Myanmar to beef up heritage law

BAGAN, 19 May 2017: Myanmar’s government will amend the 1998 Protection and Preservation of Cultural Heritage Regions Law to empower authorities and keep up with the current tourism situation.

Global New Light of Myanmar reported the 1998 cultural heritage law would be amended before Bagan files for World Heritage list status.

Religious Affairs and Culture Minister, Thura U Aung Ko, was quoted saying the government will amend the law as it out of date considering the present tourism situation.

“The Bagan Cultural Heritage submission designated in the list of global heritage, Nomination Dossier will have to be tendered at the end of September this year, with Nomination Dossier and Management Plan to be submitted in January 2018.”

Following that landmark, the International Council on Monuments & Sites (ICOMOS) will come to Bagan Cultural Zone, for an inspection.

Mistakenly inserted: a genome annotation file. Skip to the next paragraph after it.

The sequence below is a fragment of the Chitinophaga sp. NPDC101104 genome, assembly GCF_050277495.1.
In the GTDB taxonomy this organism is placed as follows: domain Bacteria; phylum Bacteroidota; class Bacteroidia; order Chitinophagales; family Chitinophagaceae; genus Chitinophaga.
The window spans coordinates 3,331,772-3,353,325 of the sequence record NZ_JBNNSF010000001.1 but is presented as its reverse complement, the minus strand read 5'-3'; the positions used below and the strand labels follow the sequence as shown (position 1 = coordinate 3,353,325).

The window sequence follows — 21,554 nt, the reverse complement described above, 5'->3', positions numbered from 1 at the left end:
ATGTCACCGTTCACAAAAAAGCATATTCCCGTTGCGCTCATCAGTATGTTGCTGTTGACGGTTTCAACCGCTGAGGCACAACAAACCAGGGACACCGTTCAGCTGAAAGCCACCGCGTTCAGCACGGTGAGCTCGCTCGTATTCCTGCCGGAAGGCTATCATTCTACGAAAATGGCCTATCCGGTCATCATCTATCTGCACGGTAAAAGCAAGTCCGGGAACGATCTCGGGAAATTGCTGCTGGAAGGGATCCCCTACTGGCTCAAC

Some 400 pagodas and temples, out of a total of 3,252 across the Bagan plain, were damaged when a 6.8 magnitude earthquake struck Myanmar, 24 August last year.

According to the restoration plan, major restoration work on 89 quake-damaged pagodas and Buddhist temples in Bagan started in January.

In the first phase, the work focuses on 36 pagodas including Bagan’s well-known Sulamani and Ananda temples.

Restoration of 53 other important monuments will take place in the second stage.

The entire project will take five years and will require fund raising from the private sector.

Bagan is an ancient city located in Mandalay Region, built between the 9th and 11th centuries, during an era when some 55 Buddhist kings ruled the Bagan Dynasty.

Myanmar’s World Heritage Site Committee plans to nominate the Bagan Archaeological Zone for UNESCO’s World Heritage list in 2017, for consideration at the agency’s annual convention in 2019.

Bagan welcomed about 250,000 tourists in 2015 and it is expects visits to the ancient city could reach 500,000 by 2018.

To see the 1998 cultural heritage law visit